• The last thing to remember is that even if you follow my advice up above, you will end up changing what your wants and needs are. You will decide that you will do camping one way more than another. You will figure out that you might not be able to go camping as much as you thought. Or that you might have a year where commitments and work schedules get in the way and you find yourself campign for only a few times that year.
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Old 06-08-2015, 07:38 AM   #6
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Having picked apart many manufacturers (literally, I went in and asked the dealer if I could crawl around and take things apart to see how things are made) I found that Winnebago used larger brackets and more of them. Thor is a big fan of the brad nailer and small screws with single screw corner brackets, Forrest River is in between the two, and Born Frees are build like tanks. The three I listed above all reallign their rigs after construction and include some sort of load leveling assistance. Thor does not. Hence the reason for the recommendations. None of these companies build in appliance protection and all of them use very similar appliances so you won't see much difference there. Winnebago has the waste tank storage size, sensor accuracy and dependability down pat while the other two use stock tanks and floats so you need to keep them clean or risk a stick later in life. Thor does not include a spare, the other three do. So yes there are differences and it really depends on what you're looking for. We owned a 23 ft Thor for a few years and started small using the same logic as the previous poster but ended up upgrading because I couldn't find a shop that could get the rig aligned, the build quality wasn't there for the rig to last 10+ years with kids and the dogs took up most of the limited floor space. It would have been fine for once a month use without dogs and if the kids were easier on things but that just wasn't the case.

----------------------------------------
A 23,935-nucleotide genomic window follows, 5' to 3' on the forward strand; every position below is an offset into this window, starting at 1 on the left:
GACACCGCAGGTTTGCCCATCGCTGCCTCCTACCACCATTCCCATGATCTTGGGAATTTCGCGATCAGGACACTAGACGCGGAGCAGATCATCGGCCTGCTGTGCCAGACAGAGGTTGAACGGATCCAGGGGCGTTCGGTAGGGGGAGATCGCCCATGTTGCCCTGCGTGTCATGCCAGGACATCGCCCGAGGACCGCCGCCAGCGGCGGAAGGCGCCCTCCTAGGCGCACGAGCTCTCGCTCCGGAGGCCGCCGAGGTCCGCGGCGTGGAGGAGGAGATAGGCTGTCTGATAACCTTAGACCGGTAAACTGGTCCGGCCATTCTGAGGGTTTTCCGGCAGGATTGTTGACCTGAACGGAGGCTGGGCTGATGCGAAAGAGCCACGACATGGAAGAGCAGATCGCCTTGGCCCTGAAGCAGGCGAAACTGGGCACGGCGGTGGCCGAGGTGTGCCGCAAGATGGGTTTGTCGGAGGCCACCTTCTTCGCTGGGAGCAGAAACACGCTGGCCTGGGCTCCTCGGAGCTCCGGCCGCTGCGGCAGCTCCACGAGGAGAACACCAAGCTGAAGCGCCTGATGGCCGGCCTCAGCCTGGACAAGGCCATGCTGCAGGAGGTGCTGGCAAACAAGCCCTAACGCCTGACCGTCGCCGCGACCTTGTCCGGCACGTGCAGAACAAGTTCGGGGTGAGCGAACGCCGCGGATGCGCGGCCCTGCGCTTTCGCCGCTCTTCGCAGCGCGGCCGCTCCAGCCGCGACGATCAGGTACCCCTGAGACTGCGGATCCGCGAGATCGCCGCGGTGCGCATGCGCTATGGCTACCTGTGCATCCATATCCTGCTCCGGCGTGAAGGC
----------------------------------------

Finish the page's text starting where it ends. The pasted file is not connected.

You might want to consider renting different RVs for a year to see what size and type suits you. While it costs more on a per trip basis it is a whole lot cheaper then buying a rig and then figuring out that it's too small, big or there is something missing that you can't live without.

Cruise America is a big renter and they typically use 23 foot and 28 foot rigs without slides.

Class C Motor Homes, RV Rentals and Sales - Cruise America

Some dealers rent RVs but many stick with the smaller 21 and 23 foot rigs and very few rent out As.
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Old 06-08-2015, 11:00 PM   #7
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Nexus makes a high quality Class C at an affordable price. We've had ours a year now with no issues at all. We have a Phantom 28P.